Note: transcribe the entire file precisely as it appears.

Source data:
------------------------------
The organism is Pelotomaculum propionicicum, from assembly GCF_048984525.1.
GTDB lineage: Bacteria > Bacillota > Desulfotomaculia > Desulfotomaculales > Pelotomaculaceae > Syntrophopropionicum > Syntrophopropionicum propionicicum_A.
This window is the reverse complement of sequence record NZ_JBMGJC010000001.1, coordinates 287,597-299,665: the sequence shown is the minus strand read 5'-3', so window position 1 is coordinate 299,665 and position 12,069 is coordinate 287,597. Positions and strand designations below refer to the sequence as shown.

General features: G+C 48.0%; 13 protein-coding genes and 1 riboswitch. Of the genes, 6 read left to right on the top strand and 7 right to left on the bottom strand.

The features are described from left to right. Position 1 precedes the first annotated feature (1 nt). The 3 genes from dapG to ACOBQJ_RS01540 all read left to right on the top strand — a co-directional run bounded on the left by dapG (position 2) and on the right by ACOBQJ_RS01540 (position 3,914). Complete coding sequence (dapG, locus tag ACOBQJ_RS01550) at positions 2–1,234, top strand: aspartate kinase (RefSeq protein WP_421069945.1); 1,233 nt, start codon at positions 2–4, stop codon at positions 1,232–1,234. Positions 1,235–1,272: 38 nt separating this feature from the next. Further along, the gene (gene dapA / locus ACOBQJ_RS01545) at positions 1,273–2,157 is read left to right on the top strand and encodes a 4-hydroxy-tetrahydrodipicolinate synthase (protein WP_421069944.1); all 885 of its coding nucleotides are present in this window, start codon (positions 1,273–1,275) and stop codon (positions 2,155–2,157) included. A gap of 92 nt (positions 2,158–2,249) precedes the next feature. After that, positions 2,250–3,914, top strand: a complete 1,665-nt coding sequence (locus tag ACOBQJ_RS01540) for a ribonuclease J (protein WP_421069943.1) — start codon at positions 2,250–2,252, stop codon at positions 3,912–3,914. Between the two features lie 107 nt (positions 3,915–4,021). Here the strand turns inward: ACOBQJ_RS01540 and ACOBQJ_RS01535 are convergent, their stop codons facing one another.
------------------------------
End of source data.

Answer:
The organism is Pelotomaculum propionicicum, from assembly GCF_048984525.1.
GTDB lineage: Bacteria > Bacillota > Desulfotomaculia > Desulfotomaculales > Pelotomaculaceae > Syntrophopropionicum > Syntrophopropionicum propionicicum_A.
This window is the reverse complement of sequence record NZ_JBMGJC010000001.1, coordinates 287,597-299,665: the sequence shown is the minus strand read 5'-3', so window position 1 is coordinate 299,665 and position 12,069 is coordinate 287,597. Positions and strand designations below refer to the sequence as shown.

General features: G+C 48.0%; 13 protein-coding genes and 1 riboswitch. Of the genes, 6 read left to right on the top strand and 7 right to left on the bottom strand.

The features are described from left to right. Position 1 precedes the first annotated feature (1 nt). The 3 genes from dapG to ACOBQJ_RS01540 all read left to right on the top strand — a co-directional run bounded on the left by dapG (position 2) and on the right by ACOBQJ_RS01540 (position 3,914). Complete coding sequence (dapG, locus tag ACOBQJ_RS01550) at positions 2–1,234, top strand: aspartate kinase (RefSeq protein WP_421069945.1); 1,233 nt, start codon at positions 2–4, stop codon at positions 1,232–1,234. Positions 1,235–1,272: 38 nt separating this feature from the next. Further along, the gene (gene dapA / locus ACOBQJ_RS01545) at positions 1,273–2,157 is read left to right on the top strand and encodes a 4-hydroxy-tetrahydrodipicolinate synthase (protein WP_421069944.1); all 885 of its coding nucleotides are present in this window, start codon (positions 1,273–1,275) and stop codon (positions 2,155–2,157) included. A gap of 92 nt (positions 2,158–2,249) precedes the next feature. After that, positions 2,250–3,914, top strand: a complete 1,665-nt coding sequence (locus tag ACOBQJ_RS01540) for a ribonuclease J (protein WP_421069943.1) — start codon at positions 2,250–2,252, stop codon at positions 3,912–3,914. Between the two features lie 107 nt (positions 3,915–4,021). Here the strand turns inward: ACOBQJ_RS01540 and ACOBQJ_RS01535 are convergent, their stop codons facing one another.